• Not only does this site feature Street Fiction, but sub-genres that are not frequently highlighted: Urban Nonfiction, Urban Christian Fiction, and Teen Urban Fiction. The majority of what is offered for each of these are reviews and purchase.
  • An additional unique feature is their section for LIBRARIANS (!!) that includes articles, booklists, books on Urban Fiction, history of Urban Fiction, and more.
  • One can also browse by author, place, and topic.

Street Lit Collection Development Resources

“Behind Those Books” Documentary on Urban Fiction

I’m super excited for the documentary Behind Those Books to be released. Until then, here is an extended trailer. Through this clip one can see the different views surrounding Urban Fiction and authors, such as Zane, speak.

Here is a little of what the film is about from their website:

“‘Behind Those Books’ reflects the harsh and unpleasant realities of inner-cities across the United States and sheds light on the rationale for these stories to be told. The viewer is taken on a journey that tackles social issues that have been brought to the forefront as a result of this art form. The urban and hip-hop cultures have discussed this topic but it has never been given the attention that it deserves on such a grand scale until now. […] Behind Those Books is a documentary that is guaranteed to change the perception of some and challenge how others feel about tales of street life in the inner-cities.”

behind those books

“I am a abandoned child. My mother was a whore. And the things I saw through these eyes, no child should have had to witness or experience. So am I wrong for writing about my life that I saw?” —Treasure E. Blue
author of Harlem Girl Lost

Urban Fiction: Part I – Introduction

I had never heard of Urban Fiction before moving to Illinois and volunteering in Champaign’s County Jail. During my first two shifts as a Jail Librarian Volunteer, I witnessed requests after requests for this genre that seemed to be the hottest thing in print. Little did I know, this genre has been booming since the 2001 and has history since 1960/70s!

Urban Fiction, also known as Urban Lit, Street Lit, Gansta Lit, and by other names, is fiction that takes place in an urban setting, with urban characters, and with themes that typically effect those living in an urban region. Authors of this genre are primarily black, some writing while they are imprisoned. Sexual acts and violence are no stranger to this genre, nor to the lives of its authors and readers. Some of the highest population of Urban Fiction’s audience are those currently in prison. Urban Lit is a counter narrative (a (re)telling that offers a different perspective to what is usually published, collected, etc.) to many books.

Scholars have differing opinions on Urban Fiction. Some believe that it is low reading, like a trashy book, that is not of high quality. Those who believe that think that prisoners should be reading more elevated works. On the other hand are scholars who believe that prisoners have always favored books that appeal to the outlaw and therefore Urban Fiction is a newer genre with longstanding, appealing themes.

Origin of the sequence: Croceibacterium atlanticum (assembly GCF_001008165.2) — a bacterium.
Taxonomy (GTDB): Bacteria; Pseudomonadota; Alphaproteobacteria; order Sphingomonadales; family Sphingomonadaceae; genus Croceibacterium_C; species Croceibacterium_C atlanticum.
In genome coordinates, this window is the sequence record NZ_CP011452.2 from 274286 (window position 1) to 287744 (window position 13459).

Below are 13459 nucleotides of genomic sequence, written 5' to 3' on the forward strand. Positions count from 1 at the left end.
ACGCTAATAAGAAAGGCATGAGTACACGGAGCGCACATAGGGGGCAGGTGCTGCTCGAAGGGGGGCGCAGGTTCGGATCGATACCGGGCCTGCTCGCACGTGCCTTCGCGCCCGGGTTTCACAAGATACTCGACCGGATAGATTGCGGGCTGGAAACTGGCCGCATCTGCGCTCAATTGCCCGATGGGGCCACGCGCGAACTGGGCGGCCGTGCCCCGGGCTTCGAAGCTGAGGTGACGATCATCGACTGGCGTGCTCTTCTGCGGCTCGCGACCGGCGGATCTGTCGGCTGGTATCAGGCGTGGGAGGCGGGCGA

I just picked up a copy of my first piece of Urban Fiction, Donald Goines’s Dopefiend. Only reading will tell what I think about the genre beyond exploring research. From other volunteers I’ve heard that they find the genre poorly written and ‘low brow’, but I’m leery of that. I recently read that Urban Fiction is now becoming canonized through a Norton anthology (unfortunately I don’t remember where I read this at!). In a university literature class taught by Bruce Franklin, author of Can the Penitentiary Teach the Academy How to Read?, some of his students “went on to complain about Goines’s limited vocabulary, short sentences, lack of metaphors, and even errors in grammar. But someone else retorted that his descriptions are so vivid that ‘you not only see the scene, you can smell it'” (Franklin 647).  Renee Gladman adds an interesting perspective on the text: “I see the sentence as this thing you are moving through. You encounter words and punctuation the same way you would see a building or turn onto a street.”

In the future, I will explore two key figures (the father and queen of Urban Fiction) and why prisoners enjoy this genre & how it engages them as readers.

Resources On Urban Fiction:

  • Franklin, H. Bruce. “Can the Penitentiary Teach the Academy How to Read?” PMLA. 123.3 (2008): 643-9.
  • Honig, Megan. Urban Grit: A Guide to Street Lit. Santa Barbara, CA: Libraries Unlimited, 2011. (This guide, while has a short introduction to the genre, is primarily chapters of sub-genre annotated bibliographies with further sub-sub-genres within each chapter. Sub-genres include crime, coming-of-age, erotica, prison, etc.  Books are rated with a key to indicated level of violence and sexual content.)
  • Morris, Vanessa Irving. The Readers Advisory Guide to Street Literature. Chicago: American Library Association, 2012. (This guide is aimed towards libraries to further understand the genre of Street Lit/Urban Fiction. Morris covers the genre’s appeal, history, literary motif, collection development, and provides a list of the genre broken down into subgenres such as GLBTQ, Tween, Graphic Novel, etc.).
  • Wikipedia’s Urban Fiction Page (What is nice about this Wiki article is not only do they provide a nice background, but also a list of authors and they also provides links to The Library Journal’s The Word on the Street book lists.)
  • Small press author and publisher Renee Gladman, a Vassar alumna, to discuss urban fiction. Thursday, March 27, 2008